[June 26th marks the 300th anniversary of Boston physician Zabdiel Boylston’s first inoculations against the raging smallpox epidemic. So this week I’ll AmericanStudy Boylston and other vaccine figures and histories, leading up to Friday’s post on the Covid vaccine!]
Following up my points about Jonas Salk in yesterday’s post, three ways to present and engage a fuller, more nuanced historical narrative of the polio vaccine.
First and foremost, it’s important to remember just how widespread and destructive polio remained well into the mid-20th century. If you’re like me, perhaps you associate it more with the first few decades of the 20th century, the era in which Franklin Roosevelt contracted the disease for example. But the United States reported more than 25,000 annual cases of polio throughout the early 1950s, with 58,000 cases (and 3200 deaths) reported in 1952 alone. This wasn’t just a lingering medical issue or a vestige of earlier outbreaks; polio remained a full-fledged, annual epidemic (it struck with particular force every summer, it seems) in the same year that The Honeymooners debuted, 1955. (To put it another way, one that hits close to home in every sense: my parents were born in 1948, meaning that throughout their childhood, polio was a very real threat.) The collective efforts to develop a vaccine, that is, represented urgent work in response to a genuine and ongoing crisis.
I discussed those collective 1950s efforts yesterday, but it’s worth noting that they had really begun a couple decades earlier, to strikingly calamitous effects. Two different teams announced progress on a polio vaccine at the American Public Health Association meeting in November 1935, and both were attacked and denounced by their colleagues in extreme ways: Temple University researcher John Kolmer, whose attenuated vaccine had led to 5 deaths and 10 paralyses out of 10,000 child subjects, was publicly called a murderer after his presentation; New York Health Department researcher Maurice Brodie, whose formaldehyde-killed vaccine had apparently not led to any deaths (and was reported to be 88% effective at preventing subjects from getting polio), was immediately fired from his job and died tragically of a heart attack just three years later (at the age of 35). I have no doubt that these early vaccines weren’t yet effective or safe enough, but the virulent attacks on these researchers (by colleagues who should have been sympathetic to their efforts, not by fear-mongering media voices or the like) makes clear that the fears of vaccines were in key ways at least as substantial as those of this ongoing, deadly epidemic.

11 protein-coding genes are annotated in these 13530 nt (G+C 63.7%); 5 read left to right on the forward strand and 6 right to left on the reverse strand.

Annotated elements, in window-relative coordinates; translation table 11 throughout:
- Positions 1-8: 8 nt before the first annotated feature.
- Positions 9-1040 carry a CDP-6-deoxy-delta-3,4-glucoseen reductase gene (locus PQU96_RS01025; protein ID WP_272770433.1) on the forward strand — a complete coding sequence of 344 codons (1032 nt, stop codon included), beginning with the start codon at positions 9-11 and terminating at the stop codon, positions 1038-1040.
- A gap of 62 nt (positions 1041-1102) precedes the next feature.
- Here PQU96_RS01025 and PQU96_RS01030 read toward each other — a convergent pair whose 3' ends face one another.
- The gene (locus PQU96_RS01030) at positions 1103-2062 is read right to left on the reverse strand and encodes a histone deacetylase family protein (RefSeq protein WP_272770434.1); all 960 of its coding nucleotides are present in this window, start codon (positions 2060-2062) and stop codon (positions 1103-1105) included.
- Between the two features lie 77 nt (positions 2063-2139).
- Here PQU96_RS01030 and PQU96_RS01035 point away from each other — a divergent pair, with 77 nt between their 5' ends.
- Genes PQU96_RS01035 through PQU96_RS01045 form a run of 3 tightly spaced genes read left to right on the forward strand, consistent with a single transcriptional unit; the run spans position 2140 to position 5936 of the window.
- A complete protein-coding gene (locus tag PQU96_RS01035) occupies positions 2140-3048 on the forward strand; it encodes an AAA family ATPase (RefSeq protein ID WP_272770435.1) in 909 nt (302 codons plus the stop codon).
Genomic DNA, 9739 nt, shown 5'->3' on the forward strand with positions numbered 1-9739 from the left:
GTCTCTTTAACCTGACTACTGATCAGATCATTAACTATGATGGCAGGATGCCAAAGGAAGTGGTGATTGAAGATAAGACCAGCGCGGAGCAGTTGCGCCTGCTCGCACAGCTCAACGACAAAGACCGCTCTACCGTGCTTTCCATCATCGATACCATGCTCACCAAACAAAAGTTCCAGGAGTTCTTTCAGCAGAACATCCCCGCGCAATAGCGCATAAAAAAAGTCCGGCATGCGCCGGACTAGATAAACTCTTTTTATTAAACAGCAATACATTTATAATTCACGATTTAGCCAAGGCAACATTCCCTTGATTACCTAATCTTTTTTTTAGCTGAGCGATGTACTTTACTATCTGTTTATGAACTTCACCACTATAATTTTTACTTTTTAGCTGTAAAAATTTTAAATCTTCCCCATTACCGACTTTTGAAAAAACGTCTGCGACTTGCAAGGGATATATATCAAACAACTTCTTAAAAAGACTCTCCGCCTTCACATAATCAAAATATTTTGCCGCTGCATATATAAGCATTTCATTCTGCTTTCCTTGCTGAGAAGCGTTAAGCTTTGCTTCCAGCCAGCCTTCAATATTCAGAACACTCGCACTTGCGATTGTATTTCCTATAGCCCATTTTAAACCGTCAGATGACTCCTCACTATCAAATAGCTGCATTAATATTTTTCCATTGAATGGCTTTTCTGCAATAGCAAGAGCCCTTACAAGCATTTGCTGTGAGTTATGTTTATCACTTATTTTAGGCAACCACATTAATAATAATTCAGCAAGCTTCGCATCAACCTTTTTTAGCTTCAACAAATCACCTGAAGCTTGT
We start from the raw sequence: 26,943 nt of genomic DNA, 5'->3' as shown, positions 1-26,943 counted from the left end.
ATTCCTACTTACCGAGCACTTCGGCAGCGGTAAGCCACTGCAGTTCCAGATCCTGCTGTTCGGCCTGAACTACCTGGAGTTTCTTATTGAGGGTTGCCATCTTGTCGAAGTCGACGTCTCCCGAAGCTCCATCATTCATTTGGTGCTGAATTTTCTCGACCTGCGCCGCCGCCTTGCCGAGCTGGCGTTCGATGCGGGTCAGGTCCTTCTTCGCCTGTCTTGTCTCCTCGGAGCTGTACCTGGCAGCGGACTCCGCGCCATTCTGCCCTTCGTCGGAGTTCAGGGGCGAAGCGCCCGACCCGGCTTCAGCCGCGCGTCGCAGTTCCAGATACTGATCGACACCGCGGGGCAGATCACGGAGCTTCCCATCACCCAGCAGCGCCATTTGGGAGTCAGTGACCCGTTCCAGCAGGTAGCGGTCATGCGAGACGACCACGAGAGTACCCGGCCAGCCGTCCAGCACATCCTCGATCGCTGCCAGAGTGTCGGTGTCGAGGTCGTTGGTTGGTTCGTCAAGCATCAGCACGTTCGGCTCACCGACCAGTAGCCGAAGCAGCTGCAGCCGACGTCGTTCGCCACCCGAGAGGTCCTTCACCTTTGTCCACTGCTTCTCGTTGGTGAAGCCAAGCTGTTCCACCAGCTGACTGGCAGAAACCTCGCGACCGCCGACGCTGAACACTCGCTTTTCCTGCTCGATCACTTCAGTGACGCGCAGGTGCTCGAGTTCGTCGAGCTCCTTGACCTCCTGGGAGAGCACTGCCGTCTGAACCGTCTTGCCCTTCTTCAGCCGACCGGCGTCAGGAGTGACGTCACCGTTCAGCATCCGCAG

Nearly two decades later, Enders, Salk, and the other researchers, scientists, and physicians about whom I wrote yesterday did develop safe and effective polio vaccines, helping largely eradicate the disease by the early 1960s. But the vaccines themselves weren’t enough to effect that change—it took extensive campaigns to convince the public of the safety and efficacy of those vaccines, campaigns that relied, as this excellent recent Scientific American article traces, on the support (and very public vaccinations) of celebrities like Elvis Presley. As that article notes, we are of course in the midst of our prominent, public push for vaccinations (about which more in a couple days), so we could learn a lot from the hugely successful (if quite multi-decade and fraught) history of the polio vaccine.
Next VaccineStudying tomorrow,
PS. What do you think? Vaccine histories or contexts you’d highlight?
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